This show strikes a skilful balance. People Julie Andrews came into contact with – directors, producers and other artists such as Liza Minnelli – are brought to life for us, providing variety of voice and sometimes a sharper edge. And on a subliminal level, as Young says: “…it invites the audience to reflect on their own relationship with her and the material”.

I liked it very much. I particularly enjoyed the theatrical devices and strong mime elements to advance the narrative of Andrews’ life. Whilst by no means saccharine, the writing and humour are respectful and affectionate towards the subject, and as her Musical Director Michael Roulston puts it: “…it takes the attitude of gratitude for her work, her dignity and strength of character, and her voice. We hoped to make something she herself would be happy to see, rather than make her the butt of jokes.”

It also works as a show in itself. You do not need to like Julie Andrews, or to know much about her work, to enjoy this piece. My companion for the evening – hardly a fan of Andrews – appreciated both the content and the craftsmanship of Young herself.
It will tour the UK in the Spring, visiting places from Maidenhead to Belfast.
For further details, visit the website here – and take some edelweiss.

Fiona-Jane Weston

About Fiona Jane Weston

I am Fiona-Jane Weston and as well as being a performer myself (see website), I write reviews of and features on shows, mainly on the London cabaret and theatre scene. I have worked in theatre for many years, but decided to embark on a new direction in cabaret in 2009, when I produced 20th Century Woman: The Compact Cabaret. Not wanting to neglect my love of spoken word, particularly drama and verse, I made the conscious decision to include these elements in the programme, as well as wonderful songs, to tell the story of women's changing status and preoccupations throughout the 20th Century and up to now. I was invited to audition for the renowned Cabaret Conference at Yale, run by the late legendary Erv Raible, and that was thrilled to be one of only 26 accepted that year, where I was taught by the masters of the genre. Amanda McBroom (composer of the Bette Middler hit "The Rose" and the poignant "Errol Flynn"), Laurel Massé, original member of Manhattan Transfer, Sally Mayes, Tony Award nominees Sharon McNight and Tovah Feldshuh, and New York cabaret veteran Julie Wilson were all on the faculty. We were also treated to the musical direction of Alex Rybeck, Hubert Tex Arnold and the now late Paul Trueblood. With the benefit of their insightful teaching and great encouragement, I took my show to The Duplex in New York, where I was delighted with the response. Since then, I have produced Loving London: The Capital Cabaret, using the same format of songs, poetry and drama, in various London venues, including Leicester Square Theatre and The Crazy Coqs. 2014, the centenary of World War 1, saw the launch of Wartime Women: the Khaki Cabaret to a sellout house at St. James Theatre, London, garnering great notices, including from The Times and Musical Theatre Review. I have since been touring the show to Belgium and throughout the UK. I hope these reviews and interviews entertain and educate at the same time, and if please do leave comments in the box. It's great to engage in a conversation about the Arts. Fiona-Jane Weston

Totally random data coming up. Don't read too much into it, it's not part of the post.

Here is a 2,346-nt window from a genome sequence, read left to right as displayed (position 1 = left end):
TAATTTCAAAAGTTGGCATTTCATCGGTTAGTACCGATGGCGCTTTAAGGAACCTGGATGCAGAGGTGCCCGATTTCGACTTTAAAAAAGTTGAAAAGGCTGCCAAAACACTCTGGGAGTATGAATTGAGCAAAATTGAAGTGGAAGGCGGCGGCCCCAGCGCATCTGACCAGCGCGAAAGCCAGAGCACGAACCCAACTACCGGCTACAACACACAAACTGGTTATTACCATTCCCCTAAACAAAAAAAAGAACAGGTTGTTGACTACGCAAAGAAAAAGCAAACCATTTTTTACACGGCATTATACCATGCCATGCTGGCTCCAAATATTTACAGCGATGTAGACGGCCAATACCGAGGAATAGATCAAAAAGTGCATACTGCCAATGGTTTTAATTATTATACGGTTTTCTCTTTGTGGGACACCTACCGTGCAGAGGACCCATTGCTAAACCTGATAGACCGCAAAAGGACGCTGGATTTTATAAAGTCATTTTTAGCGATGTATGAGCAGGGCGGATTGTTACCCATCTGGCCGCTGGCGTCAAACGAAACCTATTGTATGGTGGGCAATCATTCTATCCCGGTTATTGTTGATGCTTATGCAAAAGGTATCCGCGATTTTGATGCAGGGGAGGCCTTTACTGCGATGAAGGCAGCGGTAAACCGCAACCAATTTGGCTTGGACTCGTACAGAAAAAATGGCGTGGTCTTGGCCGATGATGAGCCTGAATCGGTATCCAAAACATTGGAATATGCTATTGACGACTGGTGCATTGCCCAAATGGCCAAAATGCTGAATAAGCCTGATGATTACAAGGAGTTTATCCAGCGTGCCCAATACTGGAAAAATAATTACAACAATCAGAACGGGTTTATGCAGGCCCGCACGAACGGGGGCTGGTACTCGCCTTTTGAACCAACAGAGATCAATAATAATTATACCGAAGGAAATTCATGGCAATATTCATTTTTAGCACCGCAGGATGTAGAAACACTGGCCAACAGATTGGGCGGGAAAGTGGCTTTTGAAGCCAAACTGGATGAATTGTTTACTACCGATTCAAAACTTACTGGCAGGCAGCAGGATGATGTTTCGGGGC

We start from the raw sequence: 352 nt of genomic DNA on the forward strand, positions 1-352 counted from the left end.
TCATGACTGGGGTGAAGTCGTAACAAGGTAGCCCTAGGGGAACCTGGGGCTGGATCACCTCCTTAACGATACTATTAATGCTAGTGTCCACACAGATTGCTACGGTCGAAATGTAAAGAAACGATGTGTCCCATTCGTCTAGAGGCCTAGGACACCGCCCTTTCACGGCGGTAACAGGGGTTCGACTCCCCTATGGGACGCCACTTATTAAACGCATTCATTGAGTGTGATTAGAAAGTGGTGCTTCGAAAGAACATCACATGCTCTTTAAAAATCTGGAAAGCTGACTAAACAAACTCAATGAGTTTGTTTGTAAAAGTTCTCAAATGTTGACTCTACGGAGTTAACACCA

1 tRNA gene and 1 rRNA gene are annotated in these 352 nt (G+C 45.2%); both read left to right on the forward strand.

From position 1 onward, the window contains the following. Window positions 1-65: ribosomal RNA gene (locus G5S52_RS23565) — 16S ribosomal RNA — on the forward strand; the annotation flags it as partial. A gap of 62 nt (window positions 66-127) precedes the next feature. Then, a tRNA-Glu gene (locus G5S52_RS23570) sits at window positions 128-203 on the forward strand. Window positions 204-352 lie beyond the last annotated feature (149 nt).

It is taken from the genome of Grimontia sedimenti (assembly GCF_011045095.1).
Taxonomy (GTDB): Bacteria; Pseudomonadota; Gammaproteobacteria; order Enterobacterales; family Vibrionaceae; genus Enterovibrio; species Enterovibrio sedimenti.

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2 Responses to Sarah-Louise Young – a New Development in her Work

  1. Pingback: Sarah-Louise Young - Excess All Areas

  2. Pingback: Liz Callaway - Review by Fiona Jane Weston - Excess All Areas